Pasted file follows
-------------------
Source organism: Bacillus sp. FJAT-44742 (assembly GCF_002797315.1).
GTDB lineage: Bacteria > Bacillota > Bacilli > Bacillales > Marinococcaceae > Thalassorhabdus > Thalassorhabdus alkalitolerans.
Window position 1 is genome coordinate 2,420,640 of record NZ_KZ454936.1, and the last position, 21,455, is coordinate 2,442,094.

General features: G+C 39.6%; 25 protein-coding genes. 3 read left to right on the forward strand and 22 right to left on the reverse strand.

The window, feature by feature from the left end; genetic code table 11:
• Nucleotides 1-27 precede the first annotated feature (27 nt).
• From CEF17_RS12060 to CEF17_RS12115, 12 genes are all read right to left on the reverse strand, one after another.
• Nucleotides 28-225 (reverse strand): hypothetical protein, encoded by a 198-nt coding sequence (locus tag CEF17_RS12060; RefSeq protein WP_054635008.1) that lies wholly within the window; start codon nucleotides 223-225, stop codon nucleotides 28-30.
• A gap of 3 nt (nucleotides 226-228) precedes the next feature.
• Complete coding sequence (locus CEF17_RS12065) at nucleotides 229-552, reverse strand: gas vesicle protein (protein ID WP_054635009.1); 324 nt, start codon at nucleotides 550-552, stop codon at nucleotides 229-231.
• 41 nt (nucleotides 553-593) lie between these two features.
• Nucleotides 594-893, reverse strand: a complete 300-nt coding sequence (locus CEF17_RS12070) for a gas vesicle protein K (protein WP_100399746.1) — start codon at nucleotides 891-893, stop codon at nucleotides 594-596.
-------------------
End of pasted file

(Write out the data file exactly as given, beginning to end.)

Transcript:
Source organism: Bacillus sp. FJAT-44742 (assembly GCF_002797315.1).
GTDB lineage: Bacteria > Bacillota > Bacilli > Bacillales > Marinococcaceae > Thalassorhabdus > Thalassorhabdus alkalitolerans.
Window position 1 is genome coordinate 2,420,640 of record NZ_KZ454936.1, and the last position, 21,455, is coordinate 2,442,094.

General features: G+C 39.6%; 25 protein-coding genes. 3 read left to right on the forward strand and 22 right to left on the reverse strand.

The window, feature by feature from the left end; genetic code table 11:
• Nucleotides 1-27 precede the first annotated feature (27 nt).
• From CEF17_RS12060 to CEF17_RS12115, 12 genes are all read right to left on the reverse strand, one after another.
• Nucleotides 28-225 (reverse strand): hypothetical protein, encoded by a 198-nt coding sequence (locus tag CEF17_RS12060; RefSeq protein WP_054635008.1) that lies wholly within the window; start codon nucleotides 223-225, stop codon nucleotides 28-30.
• A gap of 3 nt (nucleotides 226-228) precedes the next feature.
• Complete coding sequence (locus CEF17_RS12065) at nucleotides 229-552, reverse strand: gas vesicle protein (protein ID WP_054635009.1); 324 nt, start codon at nucleotides 550-552, stop codon at nucleotides 229-231.
• 41 nt (nucleotides 553-593) lie between these two features.
• Nucleotides 594-893, reverse strand: a complete 300-nt coding sequence (locus CEF17_RS12070) for a gas vesicle protein K (protein WP_100399746.1) — start codon at nucleotides 891-893, stop codon at nucleotides 594-596.